Accessible communication is an umbrella term to describe communication that is clear, direct, easy to understand and that can be made available in multiple formats so that all users have equal access. It takes into consideration the various barriers to accessing information, and removes these or provides alternative formats for the communication to take place. Communication happens in a variety of ways, including in person, through printed materials, and via online spaces such as websites and social media.
Accessible communication ensures everyone has the same access and opportunity to read publications, use websites, and attend events. To do this well, you need to be aware of the diverse range of needs users have and how to plan your communications with accessibility in mind.
An accessible format is one which can be read by 'assistive' or 'enabling' technologies (screen reader programs, screen magnification programs and voice input programs). It is searchable, selectable and screen readable, and provides flexibility over how the text is read (e.g. the formatting can be changed by the user to enable easier reading, or the text can be converted into electronic Braille, or text-to-speech software used). Word documents, accessible PDFs and HTML files can have this functionality. To learn how to get the most out of accessibility in Word and to create accessible PDFs, read the available guidance.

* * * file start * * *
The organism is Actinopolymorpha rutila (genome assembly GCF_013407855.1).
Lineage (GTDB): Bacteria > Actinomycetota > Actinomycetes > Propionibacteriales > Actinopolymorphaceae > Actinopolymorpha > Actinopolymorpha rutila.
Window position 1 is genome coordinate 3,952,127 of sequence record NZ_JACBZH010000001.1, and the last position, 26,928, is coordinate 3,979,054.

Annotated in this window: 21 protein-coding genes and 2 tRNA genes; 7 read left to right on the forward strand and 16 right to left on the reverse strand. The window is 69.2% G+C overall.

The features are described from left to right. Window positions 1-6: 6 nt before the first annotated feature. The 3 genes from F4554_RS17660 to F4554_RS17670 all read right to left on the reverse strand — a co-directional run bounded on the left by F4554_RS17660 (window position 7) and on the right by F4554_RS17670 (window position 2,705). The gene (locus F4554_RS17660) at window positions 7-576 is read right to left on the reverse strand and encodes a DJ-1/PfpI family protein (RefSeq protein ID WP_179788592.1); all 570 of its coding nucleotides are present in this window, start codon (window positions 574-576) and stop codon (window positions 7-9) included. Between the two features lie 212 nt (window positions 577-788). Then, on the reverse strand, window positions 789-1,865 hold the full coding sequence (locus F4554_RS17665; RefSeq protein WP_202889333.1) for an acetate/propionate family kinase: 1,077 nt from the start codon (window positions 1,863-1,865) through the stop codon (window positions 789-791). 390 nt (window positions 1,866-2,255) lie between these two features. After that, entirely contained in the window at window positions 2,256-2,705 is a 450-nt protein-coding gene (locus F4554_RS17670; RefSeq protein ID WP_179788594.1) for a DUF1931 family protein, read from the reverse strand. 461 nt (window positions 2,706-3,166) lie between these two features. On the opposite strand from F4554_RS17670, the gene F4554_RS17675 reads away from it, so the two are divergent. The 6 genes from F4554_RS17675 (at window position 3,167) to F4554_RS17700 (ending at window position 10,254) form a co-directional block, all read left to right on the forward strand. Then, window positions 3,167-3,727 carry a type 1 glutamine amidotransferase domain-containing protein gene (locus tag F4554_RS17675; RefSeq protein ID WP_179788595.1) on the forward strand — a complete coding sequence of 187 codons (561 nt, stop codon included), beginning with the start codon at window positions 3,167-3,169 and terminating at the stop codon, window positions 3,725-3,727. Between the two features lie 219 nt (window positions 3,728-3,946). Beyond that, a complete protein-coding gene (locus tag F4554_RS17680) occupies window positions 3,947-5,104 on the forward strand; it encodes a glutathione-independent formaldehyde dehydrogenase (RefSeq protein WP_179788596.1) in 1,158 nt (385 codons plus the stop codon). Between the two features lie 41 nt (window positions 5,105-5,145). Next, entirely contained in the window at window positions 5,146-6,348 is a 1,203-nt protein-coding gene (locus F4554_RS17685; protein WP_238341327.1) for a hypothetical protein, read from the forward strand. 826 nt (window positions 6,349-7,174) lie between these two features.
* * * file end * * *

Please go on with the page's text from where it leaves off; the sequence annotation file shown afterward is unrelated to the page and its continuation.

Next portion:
An alternative format is where the original format used for communication is inaccessible to a user, so a different format is created instead which they can access. Examples of alternative formats are:
- large print (16 pt+);
- a document printed on coloured paper;
- a paper copy of an electronic resource or vice versa;
- an electronic resource in an alternative format eg: Word document instead of a PDF;
- audio recording, e.g. DAISY format;
- tactile graphics.
Alternative formats may be needed by:
- people with visual impairments;
- those with dyslexia, dyspraxia or other neurodiverse conditions;
- those who cannot hold publications or turn pages because of a physical disability;
- people who have difficulties watching or hearing video presentations.
Those who find it difficult or impossible to read conventionally printed materials are described as having a print disability. By following accessibility guidelines in the creation of electronic and physical documents, the need for alternative formats is reduced and direct access to materials enabled (e.g. if a handout for a lecture is provided in advance in electronic format a visually impaired student can access it themselves by using text-to-speech software).